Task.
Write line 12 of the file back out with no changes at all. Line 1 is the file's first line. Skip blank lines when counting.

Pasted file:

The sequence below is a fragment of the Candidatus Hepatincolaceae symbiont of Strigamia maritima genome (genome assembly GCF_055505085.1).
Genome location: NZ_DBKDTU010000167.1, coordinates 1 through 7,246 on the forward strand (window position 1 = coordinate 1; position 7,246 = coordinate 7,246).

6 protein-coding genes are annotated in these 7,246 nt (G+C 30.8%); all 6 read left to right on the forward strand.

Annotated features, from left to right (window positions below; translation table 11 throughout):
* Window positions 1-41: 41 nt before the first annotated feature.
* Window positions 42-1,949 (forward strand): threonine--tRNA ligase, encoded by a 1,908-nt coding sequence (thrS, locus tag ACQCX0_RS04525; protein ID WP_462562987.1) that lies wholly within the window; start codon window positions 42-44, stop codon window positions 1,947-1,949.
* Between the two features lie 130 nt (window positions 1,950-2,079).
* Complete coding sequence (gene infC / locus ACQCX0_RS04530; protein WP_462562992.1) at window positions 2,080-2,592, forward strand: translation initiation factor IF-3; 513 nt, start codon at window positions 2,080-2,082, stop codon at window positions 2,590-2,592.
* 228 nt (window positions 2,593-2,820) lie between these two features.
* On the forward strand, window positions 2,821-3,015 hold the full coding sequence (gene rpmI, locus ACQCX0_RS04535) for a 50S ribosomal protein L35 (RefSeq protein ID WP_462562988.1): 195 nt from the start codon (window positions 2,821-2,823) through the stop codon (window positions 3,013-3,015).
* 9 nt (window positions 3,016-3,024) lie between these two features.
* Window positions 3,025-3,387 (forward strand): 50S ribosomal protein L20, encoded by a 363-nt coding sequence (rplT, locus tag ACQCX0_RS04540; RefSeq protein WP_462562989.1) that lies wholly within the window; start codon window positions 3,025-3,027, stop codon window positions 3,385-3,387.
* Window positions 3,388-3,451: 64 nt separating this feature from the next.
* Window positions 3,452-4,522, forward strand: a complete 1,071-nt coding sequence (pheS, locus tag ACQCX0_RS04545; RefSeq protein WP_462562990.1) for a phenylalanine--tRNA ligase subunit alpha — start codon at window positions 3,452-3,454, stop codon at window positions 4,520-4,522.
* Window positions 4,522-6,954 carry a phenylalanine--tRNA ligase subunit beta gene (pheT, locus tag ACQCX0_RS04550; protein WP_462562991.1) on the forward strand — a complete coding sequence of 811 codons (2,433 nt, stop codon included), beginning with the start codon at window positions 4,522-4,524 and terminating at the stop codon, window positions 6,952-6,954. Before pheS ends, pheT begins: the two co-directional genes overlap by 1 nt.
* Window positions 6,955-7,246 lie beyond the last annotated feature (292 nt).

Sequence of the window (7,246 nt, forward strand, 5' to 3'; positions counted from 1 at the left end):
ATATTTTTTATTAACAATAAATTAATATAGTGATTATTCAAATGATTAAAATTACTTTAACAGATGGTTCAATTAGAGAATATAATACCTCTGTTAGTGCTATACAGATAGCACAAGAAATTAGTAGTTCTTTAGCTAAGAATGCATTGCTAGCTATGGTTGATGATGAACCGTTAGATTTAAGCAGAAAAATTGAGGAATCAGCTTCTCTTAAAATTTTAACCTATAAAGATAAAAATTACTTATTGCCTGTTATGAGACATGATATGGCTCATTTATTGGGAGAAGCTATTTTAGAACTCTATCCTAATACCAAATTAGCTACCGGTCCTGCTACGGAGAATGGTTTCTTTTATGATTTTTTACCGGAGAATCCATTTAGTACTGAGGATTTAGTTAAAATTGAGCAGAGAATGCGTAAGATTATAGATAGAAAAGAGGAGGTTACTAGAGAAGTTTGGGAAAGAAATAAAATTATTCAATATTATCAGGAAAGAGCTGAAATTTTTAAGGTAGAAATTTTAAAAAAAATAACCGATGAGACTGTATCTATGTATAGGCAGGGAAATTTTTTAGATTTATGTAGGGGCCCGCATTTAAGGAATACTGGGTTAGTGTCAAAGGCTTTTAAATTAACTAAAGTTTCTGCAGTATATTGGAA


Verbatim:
* Window positions 3,025-3,387 (forward strand): 50S ribosomal protein L20, encoded by a 363-nt coding sequence (rplT, locus tag ACQCX0_RS04540; RefSeq protein WP_462562989.1) that lies wholly within the window; start codon window positions 3,025-3,027, stop codon window positions 3,385-3,387.